Wednesday, November 25, 2009

Thanksgiving for a Jeep

As we take time out from our work on Thanksgiving to be with friends and family, we count our blessings, children, grandchildren, parents, friends, our faith, having a job, but this year as we give thanks I’ll secretly be thinking of my 2001 Jeep Cherokee sitting in my garage.
The black Jeep will be turning 165,000 miles soon, and it’s only now after nine years of ownership that I’m really trying to appreciate it. Over the years, I’ve neglected it, left it mud caked after grouse hunting season, and dusty after trout fishing in the spring and summer.
That changed last spring when I ran into a Chrysler “car guy” while attending a Trout Unlimited banquet in Ann Arbor. He give the Jeep an admiring look, as though it was a lost child, and told me it was the last of the tough Jeeps made during the last year of production at the Toledo plant and had a six-cylinder engine that was made to last. He said it was made for 60 percent off road use, and for 40 percent highway driving. These days the percentages are reversed, which makes me want to hold onto the Cherokee.
His comments give the old buggy a new shine in my eyes, and I took it in for an oil change and washed it. In its shiny condition, it drew an admiring glace from a DNR worker at a State Park toll booth, who said it looked to be in good condition, and that she’d like to buy one like it, and I was prompted into further action. I cleaned the rust off the rims with naval jelly and covered a few rust spots on the rocker panels with black primer.
But even with the new good looks, I still wasn’t certain I’d hang on to it for as long as possible.
Then came the rack. I picked up a paddling guide to research and write for my publisher, and I knew I’d be hoisting a canoe and kayak on and off the top of the Jeep. For years, I’ve just been using the luggage rack, and tying my canoe to the front and back bumpers. The rope burns on the hood have been mounting, although I view them as patina – battle scars, like the squashed bug bodies, which I don’t seem to get rid of.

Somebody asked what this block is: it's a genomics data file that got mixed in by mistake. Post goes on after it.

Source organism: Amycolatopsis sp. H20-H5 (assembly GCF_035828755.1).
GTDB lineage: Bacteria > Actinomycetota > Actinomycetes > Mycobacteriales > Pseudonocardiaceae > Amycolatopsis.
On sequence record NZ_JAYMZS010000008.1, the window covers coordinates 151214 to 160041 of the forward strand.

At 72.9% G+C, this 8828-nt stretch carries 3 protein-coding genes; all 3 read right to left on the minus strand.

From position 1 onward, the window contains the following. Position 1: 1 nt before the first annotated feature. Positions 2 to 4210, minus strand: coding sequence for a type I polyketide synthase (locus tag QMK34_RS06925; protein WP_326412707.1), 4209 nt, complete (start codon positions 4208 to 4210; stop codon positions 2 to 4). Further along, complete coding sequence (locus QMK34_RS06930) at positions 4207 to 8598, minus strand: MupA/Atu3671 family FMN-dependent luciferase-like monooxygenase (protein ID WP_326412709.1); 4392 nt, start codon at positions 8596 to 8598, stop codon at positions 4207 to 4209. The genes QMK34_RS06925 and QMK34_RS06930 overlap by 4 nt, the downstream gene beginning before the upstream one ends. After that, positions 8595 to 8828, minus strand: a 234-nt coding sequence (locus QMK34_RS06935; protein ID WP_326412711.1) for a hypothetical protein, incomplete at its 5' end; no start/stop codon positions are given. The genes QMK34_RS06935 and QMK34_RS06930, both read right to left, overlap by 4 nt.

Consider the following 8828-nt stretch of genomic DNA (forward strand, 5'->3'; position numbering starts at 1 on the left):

I bought a new Yakima boat rack that will handle a canoe and a kayak at the same time, and which has clamps that make it unnecessary to tie the boat down – no more scratches on the hood. The rack was a commitment because it wedded me to the Jeep for years to come. That’s because it fits on the rain gutters, a feature most new SUVs don’t have any more. I’d have to buy new parts for the rack system, if I bought a new car, and the new piece of equipment wasn’t cheap.
Although I know it’s not true, I feel I have a rack that’s worth more than my Jeep. That thought led me to decide I’ll be this Jeep’s last owner. That's a wonderfully liberating feeling.
The scratches and dings won't bother me, they’re the patina of my life worn on my Jeep for all to see.

1 comment:

  1. Hi Jeff, I had a Jeep Briarwood for the last 6 years or so. Dark green, with woody sides. I loved that car and took immaculate care of it. I never saw another one on the road. Then my son needed a car for his new job and I loaned it to him since the gas had become more than my budget. I settled for a smaller station wagon with better gas mileage though I occasionally took the Jeep for a spin because it drove so well.
    Two months ago the rear suspension broke while my son was driving the Jeep and he crashed into a concrete lane divider. My son was fine, thank goodness but I cried when my mechanic told me that the Jeep couldn't be repaired. It was the only car (next to my teen years Volkswagen bug) that I loved.
    There's just something about those older Jeeps...